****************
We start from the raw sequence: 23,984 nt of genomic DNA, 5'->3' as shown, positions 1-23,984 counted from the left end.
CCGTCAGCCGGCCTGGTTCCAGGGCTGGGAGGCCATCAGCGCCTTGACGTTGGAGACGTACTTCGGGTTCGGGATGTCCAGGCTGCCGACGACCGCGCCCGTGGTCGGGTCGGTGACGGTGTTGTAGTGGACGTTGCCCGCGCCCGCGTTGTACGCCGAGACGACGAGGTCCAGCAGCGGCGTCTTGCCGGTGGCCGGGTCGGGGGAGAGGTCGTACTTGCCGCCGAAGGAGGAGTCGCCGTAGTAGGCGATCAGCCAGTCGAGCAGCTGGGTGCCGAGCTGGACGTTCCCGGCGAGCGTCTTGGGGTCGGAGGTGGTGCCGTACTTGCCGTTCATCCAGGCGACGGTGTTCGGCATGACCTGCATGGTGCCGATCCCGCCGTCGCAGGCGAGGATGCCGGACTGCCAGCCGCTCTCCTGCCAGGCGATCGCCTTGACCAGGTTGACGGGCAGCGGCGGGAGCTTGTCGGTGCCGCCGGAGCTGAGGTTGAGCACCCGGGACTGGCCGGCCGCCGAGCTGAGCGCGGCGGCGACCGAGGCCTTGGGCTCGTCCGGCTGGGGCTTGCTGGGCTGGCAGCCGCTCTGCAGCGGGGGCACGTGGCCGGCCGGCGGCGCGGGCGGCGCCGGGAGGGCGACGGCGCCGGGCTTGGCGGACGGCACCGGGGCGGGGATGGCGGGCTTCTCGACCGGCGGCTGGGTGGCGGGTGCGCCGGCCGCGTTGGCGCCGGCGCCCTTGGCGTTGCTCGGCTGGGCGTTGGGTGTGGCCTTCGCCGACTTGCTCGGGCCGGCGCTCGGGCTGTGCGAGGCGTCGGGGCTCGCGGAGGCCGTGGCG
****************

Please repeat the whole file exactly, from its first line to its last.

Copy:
We start from the raw sequence: 23,984 nt of genomic DNA, 5'->3' as shown, positions 1-23,984 counted from the left end.
CCGTCAGCCGGCCTGGTTCCAGGGCTGGGAGGCCATCAGCGCCTTGACGTTGGAGACGTACTTCGGGTTCGGGATGTCCAGGCTGCCGACGACCGCGCCCGTGGTCGGGTCGGTGACGGTGTTGTAGTGGACGTTGCCCGCGCCCGCGTTGTACGCCGAGACGACGAGGTCCAGCAGCGGCGTCTTGCCGGTGGCCGGGTCGGGGGAGAGGTCGTACTTGCCGCCGAAGGAGGAGTCGCCGTAGTAGGCGATCAGCCAGTCGAGCAGCTGGGTGCCGAGCTGGACGTTCCCGGCGAGCGTCTTGGGGTCGGAGGTGGTGCCGTACTTGCCGTTCATCCAGGCGACGGTGTTCGGCATGACCTGCATGGTGCCGATCCCGCCGTCGCAGGCGAGGATGCCGGACTGCCAGCCGCTCTCCTGCCAGGCGATCGCCTTGACCAGGTTGACGGGCAGCGGCGGGAGCTTGTCGGTGCCGCCGGAGCTGAGGTTGAGCACCCGGGACTGGCCGGCCGCCGAGCTGAGCGCGGCGGCGACCGAGGCCTTGGGCTCGTCCGGCTGGGGCTTGCTGGGCTGGCAGCCGCTCTGCAGCGGGGGCACGTGGCCGGCCGGCGGCGCGGGCGGCGCCGGGAGGGCGACGGCGCCGGGCTTGGCGGACGGCACCGGGGCGGGGATGGCGGGCTTCTCGACCGGCGGCTGGGTGGCGGGTGCGCCGGCCGCGTTGGCGCCGGCGCCCTTGGCGTTGCTCGGCTGGGCGTTGGGTGTGGCCTTCGCCGACTTGCTCGGGCCGGCGCTCGGGCTGTGCGAGGCGTCGGGGCTCGCGGAGGCCGTGGCG